Why I’ve Sold Royal Dutch Shell plc

Okay, I know this will be controversial, but I really have just sold my shares in Shell (LSE: RDSB) (NYSE: RDS-B.US). In this article I will explain why.

A company’s recent share price is based on its past profitability. A company’s future share price is based on its future profitability. So far, so obvious. The thing is, Shell recently has been hugely profitable, making nearly £17 billion of net profit last year. I think it is the most profitable company in the FTSE 100.

Profits are falling

But its current profits are falling. Full-year profits are expected to be 23% down on last year, and the trend in profitability is clearly downward.

The sudden, sharp fall in profitability has taken me, and many other investors, by surprise. Let’s analyse why this is happening.

Shell has invested substantially in gas, particularly liquefied natural gas (LNG). Yet, as more and more shale gas has been produced, the gas market has been over-supplied far more quickly than anyone expected, and gas prices have tumbled. Rather counter-intuitively, the shale gas boom has been detrimental to conventional gas producers.

Peak oil is now reality

What’s more, as the realities of peak oil hit home, with exploration costs increasing and oil production falling, Shell’s profits from oil are also falling. And the strengthening pound means the currency-adjusted oil price is also falling.

Some might argue that Shell’s new chief executive is ‘kitchen-sinking’ all the bad news in this quarter, but I very much doubt that this is the case. The company’s difficulties are more deep-seated and structural.

If we look across the oil and gas industry, we see profitability falling across the board. BP‘s profits have also tumbled, as have BG‘s. These difficulties are not a one-off, and neither are they restricted just to Shell.

In the light of the recent profit warning, Shell’s P/E ratio is now 12. I would say this is neither overly expensive nor particularly cheap. And there are also positives: LNG demand is steadily increasing, as Shell’s investments bear fruit. The gas price won’t always be this low, and I suspect gas will make up an increasing proportion of Shell’s profits. Gas still represents Shell’s best bet on the future.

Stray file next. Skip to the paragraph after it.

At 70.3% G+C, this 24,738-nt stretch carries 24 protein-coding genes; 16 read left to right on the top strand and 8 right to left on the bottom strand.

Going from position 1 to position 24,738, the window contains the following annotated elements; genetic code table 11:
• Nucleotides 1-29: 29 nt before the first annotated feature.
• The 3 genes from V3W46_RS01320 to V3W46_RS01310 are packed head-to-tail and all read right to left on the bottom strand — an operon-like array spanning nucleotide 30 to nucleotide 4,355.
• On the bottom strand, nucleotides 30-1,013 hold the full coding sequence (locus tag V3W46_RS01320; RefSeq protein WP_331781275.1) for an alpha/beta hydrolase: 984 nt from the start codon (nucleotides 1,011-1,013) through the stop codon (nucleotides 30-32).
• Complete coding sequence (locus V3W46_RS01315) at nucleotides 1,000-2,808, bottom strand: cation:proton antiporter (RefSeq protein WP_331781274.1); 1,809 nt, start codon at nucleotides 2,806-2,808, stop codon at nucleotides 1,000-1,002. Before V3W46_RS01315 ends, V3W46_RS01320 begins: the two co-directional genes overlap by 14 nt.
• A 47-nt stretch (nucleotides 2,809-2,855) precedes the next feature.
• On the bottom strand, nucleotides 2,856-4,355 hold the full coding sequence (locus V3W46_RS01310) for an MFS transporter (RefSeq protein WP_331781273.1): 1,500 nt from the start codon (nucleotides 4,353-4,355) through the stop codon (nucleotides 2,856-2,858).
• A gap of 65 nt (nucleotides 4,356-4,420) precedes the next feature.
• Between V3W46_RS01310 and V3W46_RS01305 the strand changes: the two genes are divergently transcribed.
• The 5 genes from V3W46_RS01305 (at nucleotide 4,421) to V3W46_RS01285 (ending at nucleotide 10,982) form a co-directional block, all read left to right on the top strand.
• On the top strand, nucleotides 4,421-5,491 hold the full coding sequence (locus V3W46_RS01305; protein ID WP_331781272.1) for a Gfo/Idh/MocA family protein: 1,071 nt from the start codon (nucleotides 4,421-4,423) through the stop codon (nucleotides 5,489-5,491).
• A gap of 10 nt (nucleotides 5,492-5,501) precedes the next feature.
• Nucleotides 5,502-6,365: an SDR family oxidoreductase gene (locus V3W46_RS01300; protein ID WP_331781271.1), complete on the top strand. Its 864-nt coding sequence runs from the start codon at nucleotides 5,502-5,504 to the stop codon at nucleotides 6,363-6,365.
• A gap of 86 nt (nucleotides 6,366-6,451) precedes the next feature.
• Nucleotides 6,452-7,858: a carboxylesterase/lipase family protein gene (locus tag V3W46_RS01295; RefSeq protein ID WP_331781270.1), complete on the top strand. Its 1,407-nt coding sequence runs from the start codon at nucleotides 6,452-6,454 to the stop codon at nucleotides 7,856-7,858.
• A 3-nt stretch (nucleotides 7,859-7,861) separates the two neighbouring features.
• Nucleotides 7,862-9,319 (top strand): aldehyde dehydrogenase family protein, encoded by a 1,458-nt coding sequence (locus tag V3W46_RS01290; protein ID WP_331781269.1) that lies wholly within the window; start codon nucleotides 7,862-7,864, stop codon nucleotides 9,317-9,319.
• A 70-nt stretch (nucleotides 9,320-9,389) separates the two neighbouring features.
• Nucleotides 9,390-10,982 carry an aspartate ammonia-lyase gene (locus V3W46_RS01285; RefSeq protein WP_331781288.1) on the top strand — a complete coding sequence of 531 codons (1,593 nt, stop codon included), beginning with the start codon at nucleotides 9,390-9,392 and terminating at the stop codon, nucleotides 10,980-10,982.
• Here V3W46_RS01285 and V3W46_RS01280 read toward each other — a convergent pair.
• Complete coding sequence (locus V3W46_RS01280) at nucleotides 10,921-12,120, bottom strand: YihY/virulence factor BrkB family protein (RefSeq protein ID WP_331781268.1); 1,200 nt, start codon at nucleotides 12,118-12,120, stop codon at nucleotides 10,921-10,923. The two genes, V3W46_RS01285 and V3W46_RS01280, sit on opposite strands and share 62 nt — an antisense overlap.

Foolish bottom line

But, overall, I have turned more negative on the whole oil and gas sector. My view is that Shell’s shares won’t crash, but neither will they bounce upwards. So I have sold my shares in Shell and invested in higher-growth shares.

This brings me back to my point about the past and the future. Because Shell has been such as consistent and highly profitable performer in the past, people expect it be so in the future. But the reality is that the oil is running out, and gas prices are falling. The overall picture is complex and rapidly evolving, but what I can say is that the oil and gas industry is experiencing a period of rapid and dramatic change. It will need to adapt quickly.

How to make a million in the market

If you want to make serious money in the market, you need to start early, be bold and think long-term. It is many an investor's dream to make a million in the market.

We at the Fool think that you can make this dream a reality. Have we piqued your interest? Well, our panel of investing experts here at the Fool have put together a guide explaining just how. Please read our report on "10steps to making a million in the market" - it's available without obligation and completely free.

> Prabhat owns shares in none of the companies mentioned in the article.